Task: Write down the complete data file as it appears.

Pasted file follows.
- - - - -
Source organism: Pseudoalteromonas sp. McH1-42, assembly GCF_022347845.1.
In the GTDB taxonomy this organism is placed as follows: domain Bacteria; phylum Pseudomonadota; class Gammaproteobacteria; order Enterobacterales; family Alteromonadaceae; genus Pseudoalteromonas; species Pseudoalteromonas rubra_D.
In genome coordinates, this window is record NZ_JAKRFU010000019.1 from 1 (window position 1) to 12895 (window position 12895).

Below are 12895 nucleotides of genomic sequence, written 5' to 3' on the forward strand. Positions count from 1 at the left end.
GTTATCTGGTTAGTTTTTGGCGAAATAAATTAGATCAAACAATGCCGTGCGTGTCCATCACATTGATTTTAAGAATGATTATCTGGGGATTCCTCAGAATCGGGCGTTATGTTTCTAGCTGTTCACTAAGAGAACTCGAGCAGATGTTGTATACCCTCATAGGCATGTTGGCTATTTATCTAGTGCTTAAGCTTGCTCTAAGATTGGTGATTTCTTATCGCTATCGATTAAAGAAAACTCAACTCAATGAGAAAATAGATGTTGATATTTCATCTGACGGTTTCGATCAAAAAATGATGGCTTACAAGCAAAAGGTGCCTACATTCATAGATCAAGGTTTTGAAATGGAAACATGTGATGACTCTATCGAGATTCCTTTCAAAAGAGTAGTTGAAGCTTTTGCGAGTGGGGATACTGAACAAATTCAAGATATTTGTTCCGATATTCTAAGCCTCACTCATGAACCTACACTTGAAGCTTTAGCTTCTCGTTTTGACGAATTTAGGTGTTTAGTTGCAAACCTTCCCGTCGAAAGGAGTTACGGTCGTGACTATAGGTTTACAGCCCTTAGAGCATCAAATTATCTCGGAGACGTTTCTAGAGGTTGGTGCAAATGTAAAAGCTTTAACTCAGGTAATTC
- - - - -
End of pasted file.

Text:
Source organism: Pseudoalteromonas sp. McH1-42, assembly GCF_022347845.1.
In the GTDB taxonomy this organism is placed as follows: domain Bacteria; phylum Pseudomonadota; class Gammaproteobacteria; order Enterobacterales; family Alteromonadaceae; genus Pseudoalteromonas; species Pseudoalteromonas rubra_D.
In genome coordinates, this window is record NZ_JAKRFU010000019.1 from 1 (window position 1) to 12895 (window position 12895).

Below are 12895 nucleotides of genomic sequence, written 5' to 3' on the forward strand. Positions count from 1 at the left end.
GTTATCTGGTTAGTTTTTGGCGAAATAAATTAGATCAAACAATGCCGTGCGTGTCCATCACATTGATTTTAAGAATGATTATCTGGGGATTCCTCAGAATCGGGCGTTATGTTTCTAGCTGTTCACTAAGAGAACTCGAGCAGATGTTGTATACCCTCATAGGCATGTTGGCTATTTATCTAGTGCTTAAGCTTGCTCTAAGATTGGTGATTTCTTATCGCTATCGATTAAAGAAAACTCAACTCAATGAGAAAATAGATGTTGATATTTCATCTGACGGTTTCGATCAAAAAATGATGGCTTACAAGCAAAAGGTGCCTACATTCATAGATCAAGGTTTTGAAATGGAAACATGTGATGACTCTATCGAGATTCCTTTCAAAAGAGTAGTTGAAGCTTTTGCGAGTGGGGATACTGAACAAATTCAAGATATTTGTTCCGATATTCTAAGCCTCACTCATGAACCTACACTTGAAGCTTTAGCTTCTCGTTTTGACGAATTTAGGTGTTTAGTTGCAAACCTTCCCGTCGAAAGGAGTTACGGTCGTGACTATAGGTTTACAGCCCTTAGAGCATCAAATTATCTCGGAGACGTTTCTAGAGGTTGGTGCAAATGTAAAAGCTTTAACTCAGGTAATTC